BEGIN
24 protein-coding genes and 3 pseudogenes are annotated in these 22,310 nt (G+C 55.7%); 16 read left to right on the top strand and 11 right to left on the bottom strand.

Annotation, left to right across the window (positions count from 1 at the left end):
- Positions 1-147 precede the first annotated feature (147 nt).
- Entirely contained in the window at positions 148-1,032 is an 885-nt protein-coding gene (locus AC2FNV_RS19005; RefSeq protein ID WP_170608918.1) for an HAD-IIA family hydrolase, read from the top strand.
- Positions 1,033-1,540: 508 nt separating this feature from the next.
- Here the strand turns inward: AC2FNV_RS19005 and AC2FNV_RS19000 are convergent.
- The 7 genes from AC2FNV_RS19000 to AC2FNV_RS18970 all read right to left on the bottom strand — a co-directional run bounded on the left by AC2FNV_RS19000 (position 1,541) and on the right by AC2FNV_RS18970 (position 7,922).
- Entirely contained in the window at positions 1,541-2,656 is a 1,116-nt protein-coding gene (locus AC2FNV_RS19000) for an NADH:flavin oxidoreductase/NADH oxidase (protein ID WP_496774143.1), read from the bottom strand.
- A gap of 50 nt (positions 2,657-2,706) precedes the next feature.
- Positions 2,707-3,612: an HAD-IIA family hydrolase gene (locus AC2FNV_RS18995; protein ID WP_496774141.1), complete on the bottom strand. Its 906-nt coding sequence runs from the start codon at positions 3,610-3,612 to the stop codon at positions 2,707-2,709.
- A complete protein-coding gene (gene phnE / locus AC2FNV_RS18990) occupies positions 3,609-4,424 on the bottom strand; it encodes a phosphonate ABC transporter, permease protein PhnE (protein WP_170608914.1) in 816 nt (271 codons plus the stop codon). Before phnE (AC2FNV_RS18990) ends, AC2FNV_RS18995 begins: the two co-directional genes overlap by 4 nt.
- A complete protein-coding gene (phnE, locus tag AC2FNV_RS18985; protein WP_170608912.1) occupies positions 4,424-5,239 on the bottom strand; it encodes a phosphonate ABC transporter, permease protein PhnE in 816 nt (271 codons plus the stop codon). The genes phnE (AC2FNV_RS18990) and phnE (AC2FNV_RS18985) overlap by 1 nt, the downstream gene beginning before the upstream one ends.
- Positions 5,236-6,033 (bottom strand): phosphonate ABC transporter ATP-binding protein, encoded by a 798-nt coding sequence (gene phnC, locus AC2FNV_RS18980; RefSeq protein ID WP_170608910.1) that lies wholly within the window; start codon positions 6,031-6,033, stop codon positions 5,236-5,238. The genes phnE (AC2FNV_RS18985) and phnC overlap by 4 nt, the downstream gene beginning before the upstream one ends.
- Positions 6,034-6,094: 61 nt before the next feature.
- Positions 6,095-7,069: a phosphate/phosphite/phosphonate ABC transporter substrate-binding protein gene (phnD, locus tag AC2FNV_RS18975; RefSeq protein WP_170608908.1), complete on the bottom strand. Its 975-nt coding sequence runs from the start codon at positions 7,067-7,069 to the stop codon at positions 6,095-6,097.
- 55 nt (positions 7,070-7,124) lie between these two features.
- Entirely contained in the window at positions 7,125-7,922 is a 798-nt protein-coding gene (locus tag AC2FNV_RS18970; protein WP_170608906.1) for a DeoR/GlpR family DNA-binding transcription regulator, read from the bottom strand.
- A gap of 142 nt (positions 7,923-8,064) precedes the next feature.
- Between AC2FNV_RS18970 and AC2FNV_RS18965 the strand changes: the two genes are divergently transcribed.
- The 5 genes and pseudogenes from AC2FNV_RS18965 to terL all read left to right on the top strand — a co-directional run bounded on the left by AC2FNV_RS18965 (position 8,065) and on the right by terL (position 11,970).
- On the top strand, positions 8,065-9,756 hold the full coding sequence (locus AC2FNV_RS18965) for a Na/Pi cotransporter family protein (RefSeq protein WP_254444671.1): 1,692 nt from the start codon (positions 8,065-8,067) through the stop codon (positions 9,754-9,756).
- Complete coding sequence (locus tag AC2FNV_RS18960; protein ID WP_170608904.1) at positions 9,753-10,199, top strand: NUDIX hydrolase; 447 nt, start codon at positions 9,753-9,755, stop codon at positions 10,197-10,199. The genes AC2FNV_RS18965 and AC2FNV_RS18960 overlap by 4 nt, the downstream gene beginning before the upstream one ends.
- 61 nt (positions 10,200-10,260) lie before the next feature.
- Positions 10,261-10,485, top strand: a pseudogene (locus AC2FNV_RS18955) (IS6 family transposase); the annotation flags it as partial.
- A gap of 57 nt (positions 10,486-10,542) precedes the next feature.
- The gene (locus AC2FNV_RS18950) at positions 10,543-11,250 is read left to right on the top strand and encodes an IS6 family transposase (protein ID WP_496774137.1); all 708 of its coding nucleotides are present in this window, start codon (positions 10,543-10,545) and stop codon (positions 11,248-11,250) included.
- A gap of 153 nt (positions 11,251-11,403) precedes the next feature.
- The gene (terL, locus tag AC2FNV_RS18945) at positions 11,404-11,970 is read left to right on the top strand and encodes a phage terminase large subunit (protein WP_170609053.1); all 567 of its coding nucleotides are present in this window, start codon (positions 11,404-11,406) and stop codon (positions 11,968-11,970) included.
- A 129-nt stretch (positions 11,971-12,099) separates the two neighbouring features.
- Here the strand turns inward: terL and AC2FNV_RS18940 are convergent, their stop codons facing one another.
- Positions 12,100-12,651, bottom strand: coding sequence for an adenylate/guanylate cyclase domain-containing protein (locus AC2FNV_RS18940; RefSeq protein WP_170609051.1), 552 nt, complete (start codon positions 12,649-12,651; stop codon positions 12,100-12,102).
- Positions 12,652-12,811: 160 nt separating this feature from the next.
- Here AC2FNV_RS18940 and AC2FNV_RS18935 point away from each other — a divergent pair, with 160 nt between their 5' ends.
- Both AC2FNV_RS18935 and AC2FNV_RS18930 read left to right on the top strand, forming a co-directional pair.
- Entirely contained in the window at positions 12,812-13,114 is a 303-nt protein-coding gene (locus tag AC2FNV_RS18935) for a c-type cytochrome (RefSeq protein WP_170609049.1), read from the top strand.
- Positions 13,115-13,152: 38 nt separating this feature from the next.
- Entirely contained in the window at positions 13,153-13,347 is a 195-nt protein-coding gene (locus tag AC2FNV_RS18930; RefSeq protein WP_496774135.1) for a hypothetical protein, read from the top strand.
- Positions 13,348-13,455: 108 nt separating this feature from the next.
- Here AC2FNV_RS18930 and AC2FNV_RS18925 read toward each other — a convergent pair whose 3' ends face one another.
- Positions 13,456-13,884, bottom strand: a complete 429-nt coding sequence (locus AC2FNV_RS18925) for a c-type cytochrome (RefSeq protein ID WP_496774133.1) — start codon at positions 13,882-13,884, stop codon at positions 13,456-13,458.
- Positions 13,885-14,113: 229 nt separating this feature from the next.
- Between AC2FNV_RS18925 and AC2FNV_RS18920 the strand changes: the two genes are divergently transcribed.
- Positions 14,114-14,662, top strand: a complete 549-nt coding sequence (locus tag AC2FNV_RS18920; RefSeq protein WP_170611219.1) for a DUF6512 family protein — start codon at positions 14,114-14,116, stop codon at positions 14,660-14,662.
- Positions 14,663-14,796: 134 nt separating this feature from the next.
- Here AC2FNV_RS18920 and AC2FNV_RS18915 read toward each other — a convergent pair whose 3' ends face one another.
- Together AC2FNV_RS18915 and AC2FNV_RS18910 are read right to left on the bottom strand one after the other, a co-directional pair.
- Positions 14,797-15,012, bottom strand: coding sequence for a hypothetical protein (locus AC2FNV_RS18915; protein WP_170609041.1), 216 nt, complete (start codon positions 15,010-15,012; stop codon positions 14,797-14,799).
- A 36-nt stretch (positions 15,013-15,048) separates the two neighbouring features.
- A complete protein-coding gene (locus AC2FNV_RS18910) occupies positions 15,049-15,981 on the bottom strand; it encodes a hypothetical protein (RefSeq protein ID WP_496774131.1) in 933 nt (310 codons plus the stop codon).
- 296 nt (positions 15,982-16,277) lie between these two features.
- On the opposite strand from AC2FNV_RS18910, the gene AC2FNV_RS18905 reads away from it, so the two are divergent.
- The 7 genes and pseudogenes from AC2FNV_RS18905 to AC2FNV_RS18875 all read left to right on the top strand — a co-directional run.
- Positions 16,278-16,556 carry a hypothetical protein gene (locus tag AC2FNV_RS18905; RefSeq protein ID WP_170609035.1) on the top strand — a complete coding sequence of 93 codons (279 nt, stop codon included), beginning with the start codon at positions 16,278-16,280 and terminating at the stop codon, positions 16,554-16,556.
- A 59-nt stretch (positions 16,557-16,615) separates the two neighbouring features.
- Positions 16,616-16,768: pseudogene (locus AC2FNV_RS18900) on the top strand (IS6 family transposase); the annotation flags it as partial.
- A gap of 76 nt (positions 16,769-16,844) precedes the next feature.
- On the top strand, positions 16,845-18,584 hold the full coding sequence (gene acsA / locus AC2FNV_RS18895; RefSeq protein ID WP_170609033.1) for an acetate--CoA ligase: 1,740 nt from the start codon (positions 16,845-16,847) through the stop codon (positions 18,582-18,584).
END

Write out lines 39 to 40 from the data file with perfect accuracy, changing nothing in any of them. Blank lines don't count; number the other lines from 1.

- Here AC2FNV_RS18930 and AC2FNV_RS18925 read toward each other — a convergent pair whose 3' ends face one another.
- Positions 13,456-13,884, bottom strand: a complete 429-nt coding sequence (locus AC2FNV_RS18925) for a c-type cytochrome (RefSeq protein ID WP_496774133.1) — start codon at positions 13,882-13,884, stop codon at positions 13,456-13,458.